Wynwood Kitchen & Bar a feast for the eyes, a disappointment for the palate

One of the edgiest and most stunning additions to the Miami dining scene, Wynwood Kitchen & Bar is a magnet for a young, artsy crowd. Soaring ceilings and concrete floors frame dramatic murals by boldface-named artists, and the colorful facade splashed with sherbet-haired moppets and mischievous kittens by Brazilians twins Os Gemeos makes me smile.

Every inch of the bar is covered with looming red and black graphics by Shepard Fairey of Obama “Hope” poster fame. Abstract paintings by Christian Awe, Dearraindrop and Kenny Scharf brighten the main dining room, making it feel more like a funky, modern gallery than a restaurant.

When it comes to real estate and art, owners Tony Goldman and daughter Jessica Goldman Srebnick are indeed visionaries.

Unfortunately, when it comes to the food, I just don’t see it. My meals ranged from mediocre to barely edible.

Chef Marco Ferraro, who also cooks at Wish, another gorgeous Goldman property, can’t seem to focus his talents. Here the menu (the same at lunch and dinner) is a disparate collection of salads, burgers, skewers, omelets, sausages, clay pots and lots of fried bar food. It’s printed on a vinyl-coated sheet the size of a tabloid newspaper that, frankly, could use a good wipe-down between customers.

At least it’s easy to love the bar—if you can handle the off-the-meter decibels. With more than 40 artisanal beers listed by flavor profile, experts and novices alike will be intrigued, especially since selections start at only $4. A rich, complex, mocha-hued Nostradamus Brown Ale was a treat.

Wines – some 70 bottles and a dozen glasses – are moderately priced, though the young staff hasn’t got a clue what’s what. Cocktails are poured large and strong.

It’s a perfect fit for the crowd that flocks here, especially on weekends, for the club-like vibe. We watched tables of 20-somethings pawing champagne flutes like 7-Eleven Big Gulps, tossing back tumbler-sized shots and guzzling fruity cocktails with their meals.

A signature plate of chili-powder-dusted artichoke hearts with a yuzu mayo, though a bit floppy and over seasoned, goes well with a frosty brew or a crisp-peachy rosé from Provence.

Salads, too, can work. The arugula and beets topped with raw walnuts and Gruyère foam—yes, foam—seemed pretentious but was fresh enough, and a retro iceberg wedge with a chunky blue cheese dressing and toasted almonds was simple and satisfying.

And it is hard to resist warm slices of crusty baguette served on a pretty wooden platter, though I’m still wondering why ours was served with a demitasse spoon alongside the nearly frozen butter.

I’ve also got to wonder how a kitchen can send out a platter of undercooked calamari ringlets stuck together in fist-sized clumps by their gummy tempura batter. Bloated potato croquettes with a thick-as-cardboard coating were equally inedible. Most egregious of the fry-basket offerings was the fish and chips, a single plank of dried-out cod the size of a deck of playing cards served over plain-old potato chips.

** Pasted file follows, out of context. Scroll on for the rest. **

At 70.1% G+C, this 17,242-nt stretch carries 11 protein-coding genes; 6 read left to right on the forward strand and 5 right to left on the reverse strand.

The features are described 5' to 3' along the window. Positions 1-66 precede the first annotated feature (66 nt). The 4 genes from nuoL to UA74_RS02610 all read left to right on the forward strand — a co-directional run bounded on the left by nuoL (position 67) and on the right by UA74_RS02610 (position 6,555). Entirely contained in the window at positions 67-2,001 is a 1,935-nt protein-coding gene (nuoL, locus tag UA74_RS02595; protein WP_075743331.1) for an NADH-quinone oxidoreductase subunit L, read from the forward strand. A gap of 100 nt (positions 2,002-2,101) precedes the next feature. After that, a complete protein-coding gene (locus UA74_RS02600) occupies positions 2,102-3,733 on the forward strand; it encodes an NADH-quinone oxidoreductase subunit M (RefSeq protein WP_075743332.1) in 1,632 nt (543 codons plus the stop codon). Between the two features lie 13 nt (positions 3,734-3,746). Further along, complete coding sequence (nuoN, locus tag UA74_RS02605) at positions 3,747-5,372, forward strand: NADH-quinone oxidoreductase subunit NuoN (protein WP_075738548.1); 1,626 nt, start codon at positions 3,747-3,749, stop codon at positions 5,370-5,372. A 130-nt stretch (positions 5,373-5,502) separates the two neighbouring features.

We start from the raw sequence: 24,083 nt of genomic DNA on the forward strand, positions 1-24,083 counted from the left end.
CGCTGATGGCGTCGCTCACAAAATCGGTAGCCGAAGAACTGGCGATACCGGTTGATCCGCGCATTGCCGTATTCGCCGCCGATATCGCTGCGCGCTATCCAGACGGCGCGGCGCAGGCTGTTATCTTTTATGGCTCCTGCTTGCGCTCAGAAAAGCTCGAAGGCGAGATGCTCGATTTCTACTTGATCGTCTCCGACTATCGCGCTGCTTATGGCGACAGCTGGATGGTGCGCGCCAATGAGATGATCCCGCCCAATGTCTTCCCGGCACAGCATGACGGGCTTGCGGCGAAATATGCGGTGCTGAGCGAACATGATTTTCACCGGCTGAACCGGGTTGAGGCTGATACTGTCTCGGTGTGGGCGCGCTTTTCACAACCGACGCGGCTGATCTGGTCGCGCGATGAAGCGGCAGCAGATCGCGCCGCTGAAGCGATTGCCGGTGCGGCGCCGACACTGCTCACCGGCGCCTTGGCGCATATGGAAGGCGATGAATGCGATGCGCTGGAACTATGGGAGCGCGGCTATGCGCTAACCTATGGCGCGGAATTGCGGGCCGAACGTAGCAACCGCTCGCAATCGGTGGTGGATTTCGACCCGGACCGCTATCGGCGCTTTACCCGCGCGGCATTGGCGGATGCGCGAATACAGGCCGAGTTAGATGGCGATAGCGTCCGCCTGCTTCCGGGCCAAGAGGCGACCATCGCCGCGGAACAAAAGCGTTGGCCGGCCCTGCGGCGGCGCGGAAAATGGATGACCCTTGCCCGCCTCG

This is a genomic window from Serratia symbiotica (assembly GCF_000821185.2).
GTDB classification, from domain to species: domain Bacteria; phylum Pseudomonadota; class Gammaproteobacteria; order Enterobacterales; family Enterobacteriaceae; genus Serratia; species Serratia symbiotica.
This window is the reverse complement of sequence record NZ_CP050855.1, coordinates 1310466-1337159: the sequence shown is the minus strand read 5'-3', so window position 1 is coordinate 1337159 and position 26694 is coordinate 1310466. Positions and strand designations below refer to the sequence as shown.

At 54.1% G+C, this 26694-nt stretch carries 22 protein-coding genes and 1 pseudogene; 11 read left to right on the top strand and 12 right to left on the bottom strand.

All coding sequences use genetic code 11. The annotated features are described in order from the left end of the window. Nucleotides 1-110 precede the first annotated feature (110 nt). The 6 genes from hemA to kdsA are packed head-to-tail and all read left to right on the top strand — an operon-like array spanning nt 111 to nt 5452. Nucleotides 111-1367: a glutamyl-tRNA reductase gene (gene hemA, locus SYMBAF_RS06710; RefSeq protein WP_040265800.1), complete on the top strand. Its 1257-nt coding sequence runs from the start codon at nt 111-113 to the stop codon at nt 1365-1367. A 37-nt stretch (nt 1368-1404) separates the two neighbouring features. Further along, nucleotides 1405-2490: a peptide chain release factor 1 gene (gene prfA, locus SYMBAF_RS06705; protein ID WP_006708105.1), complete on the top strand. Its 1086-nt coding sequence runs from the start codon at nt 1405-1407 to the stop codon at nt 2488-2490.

Baby back ribs in a grainy, mahogany-tinged wet rub overpowered by cough-inducing five-spice powder are a chore to chew. Ridiculously tiny lamb pops are only slightly better.

The hot pots – petite portions of stewy curries served with rice – seem to be a favorite with the late-night drinking crowd, but by the light of day, at lunch on the shaded patio, our chicken curry looked like the morning after. Hunks of breast meat with matchstick-hard edges shared the gelatinous sauce with flaps of pale, dimpled skin that seemed to have been boiled for hours.

Mussels in a tinny tomato sauce were as gritty as a windy day at the beach, and even a basic burger was overcooked and served on an over-toasted bun. Macaroni and cheese was soupy, green beans were studded with bitter garlic and a side of chanterelle and oyster mushrooms was overly seasoned.

On both quiet lunch hours and slammed weekend nights, the wait staff in their paint-splashed black T-shirts and jeans seemed frantic and anxious, never inquiring about barely picked-at plates. Not that we could have heard them over the soundtrack of cool blues, retro rock and shrieking customers.

Homey desserts might provide some comfort. A chewy, sweet and very chocolate brownie with ice cream, cheesecake, bread pudding and an oversized Oreo cookie sum it up.

While my eyes were treated well on every visit, I can’t say the same for the rest of me.

If you go

Place: Wynwood Kitchen & Bar.

Address: 2550 NW Second Ave., Miami

Rating:★ 1/2 (Subpar)

Contact: 305-722-8959, wynwoodkitchenandbar.com

Hours: 11 a.m.- midnight daily; bar open until 1 a.m.

Prices: Appetizers $8-$14, salads and sandwiches $12, entrees $21-$24, sides $5-$6, desserts $5-$6.

FYI: Reservations suggested; available at opentable.com. Full bar; corkage $15. Valet parking $5. AX, DS, MC, VS.


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